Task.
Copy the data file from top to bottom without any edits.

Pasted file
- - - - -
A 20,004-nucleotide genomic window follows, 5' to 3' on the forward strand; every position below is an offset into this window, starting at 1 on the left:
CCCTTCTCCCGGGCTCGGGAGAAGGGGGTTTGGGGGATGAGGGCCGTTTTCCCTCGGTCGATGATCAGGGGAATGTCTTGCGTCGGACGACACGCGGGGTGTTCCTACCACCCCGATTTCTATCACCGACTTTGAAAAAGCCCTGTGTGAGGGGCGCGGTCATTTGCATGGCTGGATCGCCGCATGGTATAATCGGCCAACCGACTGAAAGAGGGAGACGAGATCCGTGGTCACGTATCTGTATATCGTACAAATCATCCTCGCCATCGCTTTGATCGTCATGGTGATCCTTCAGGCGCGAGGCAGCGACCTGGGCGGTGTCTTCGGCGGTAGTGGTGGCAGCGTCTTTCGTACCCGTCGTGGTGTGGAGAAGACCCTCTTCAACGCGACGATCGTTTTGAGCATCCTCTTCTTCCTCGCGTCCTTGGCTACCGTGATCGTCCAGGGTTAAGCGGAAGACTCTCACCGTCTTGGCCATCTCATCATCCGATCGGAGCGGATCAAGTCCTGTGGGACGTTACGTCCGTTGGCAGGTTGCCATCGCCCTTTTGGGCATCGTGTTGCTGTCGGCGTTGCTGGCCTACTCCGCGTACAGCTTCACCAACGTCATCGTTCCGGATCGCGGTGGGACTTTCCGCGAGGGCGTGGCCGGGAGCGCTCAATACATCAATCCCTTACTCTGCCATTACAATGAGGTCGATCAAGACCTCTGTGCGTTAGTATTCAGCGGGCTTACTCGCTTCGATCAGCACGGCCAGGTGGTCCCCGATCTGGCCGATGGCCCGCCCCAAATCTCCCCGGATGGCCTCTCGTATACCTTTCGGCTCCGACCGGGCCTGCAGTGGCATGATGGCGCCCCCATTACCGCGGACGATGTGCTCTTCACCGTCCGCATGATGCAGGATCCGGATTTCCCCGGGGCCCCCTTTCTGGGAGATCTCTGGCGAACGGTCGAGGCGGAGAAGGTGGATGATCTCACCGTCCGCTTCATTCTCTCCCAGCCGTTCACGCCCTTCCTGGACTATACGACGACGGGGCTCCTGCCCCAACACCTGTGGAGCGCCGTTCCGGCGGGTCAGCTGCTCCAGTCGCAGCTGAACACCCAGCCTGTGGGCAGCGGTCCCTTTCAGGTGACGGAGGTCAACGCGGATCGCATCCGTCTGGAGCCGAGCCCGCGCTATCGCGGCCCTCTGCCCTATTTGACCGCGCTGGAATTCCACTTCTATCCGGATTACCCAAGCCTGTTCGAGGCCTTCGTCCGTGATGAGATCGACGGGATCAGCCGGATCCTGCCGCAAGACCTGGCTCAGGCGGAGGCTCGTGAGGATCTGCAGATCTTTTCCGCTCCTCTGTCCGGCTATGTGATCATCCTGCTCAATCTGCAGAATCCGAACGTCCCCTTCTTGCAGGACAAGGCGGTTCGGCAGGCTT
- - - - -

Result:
A 20,004-nucleotide genomic window follows, 5' to 3' on the forward strand; every position below is an offset into this window, starting at 1 on the left:
CCCTTCTCCCGGGCTCGGGAGAAGGGGGTTTGGGGGATGAGGGCCGTTTTCCCTCGGTCGATGATCAGGGGAATGTCTTGCGTCGGACGACACGCGGGGTGTTCCTACCACCCCGATTTCTATCACCGACTTTGAAAAAGCCCTGTGTGAGGGGCGCGGTCATTTGCATGGCTGGATCGCCGCATGGTATAATCGGCCAACCGACTGAAAGAGGGAGACGAGATCCGTGGTCACGTATCTGTATATCGTACAAATCATCCTCGCCATCGCTTTGATCGTCATGGTGATCCTTCAGGCGCGAGGCAGCGACCTGGGCGGTGTCTTCGGCGGTAGTGGTGGCAGCGTCTTTCGTACCCGTCGTGGTGTGGAGAAGACCCTCTTCAACGCGACGATCGTTTTGAGCATCCTCTTCTTCCTCGCGTCCTTGGCTACCGTGATCGTCCAGGGTTAAGCGGAAGACTCTCACCGTCTTGGCCATCTCATCATCCGATCGGAGCGGATCAAGTCCTGTGGGACGTTACGTCCGTTGGCAGGTTGCCATCGCCCTTTTGGGCATCGTGTTGCTGTCGGCGTTGCTGGCCTACTCCGCGTACAGCTTCACCAACGTCATCGTTCCGGATCGCGGTGGGACTTTCCGCGAGGGCGTGGCCGGGAGCGCTCAATACATCAATCCCTTACTCTGCCATTACAATGAGGTCGATCAAGACCTCTGTGCGTTAGTATTCAGCGGGCTTACTCGCTTCGATCAGCACGGCCAGGTGGTCCCCGATCTGGCCGATGGCCCGCCCCAAATCTCCCCGGATGGCCTCTCGTATACCTTTCGGCTCCGACCGGGCCTGCAGTGGCATGATGGCGCCCCCATTACCGCGGACGATGTGCTCTTCACCGTCCGCATGATGCAGGATCCGGATTTCCCCGGGGCCCCCTTTCTGGGAGATCTCTGGCGAACGGTCGAGGCGGAGAAGGTGGATGATCTCACCGTCCGCTTCATTCTCTCCCAGCCGTTCACGCCCTTCCTGGACTATACGACGACGGGGCTCCTGCCCCAACACCTGTGGAGCGCCGTTCCGGCGGGTCAGCTGCTCCAGTCGCAGCTGAACACCCAGCCTGTGGGCAGCGGTCCCTTTCAGGTGACGGAGGTCAACGCGGATCGCATCCGTCTGGAGCCGAGCCCGCGCTATCGCGGCCCTCTGCCCTATTTGACCGCGCTGGAATTCCACTTCTATCCGGATTACCCAAGCCTGTTCGAGGCCTTCGTCCGTGATGAGATCGACGGGATCAGCCGGATCCTGCCGCAAGACCTGGCTCAGGCGGAGGCTCGTGAGGATCTGCAGATCTTTTCCGCTCCTCTGTCCGGCTATGTGATCATCCTGCTCAATCTGCAGAATCCGAACGTCCCCTTCTTGCAGGACAAGGCGGTTCGGCAGGCTT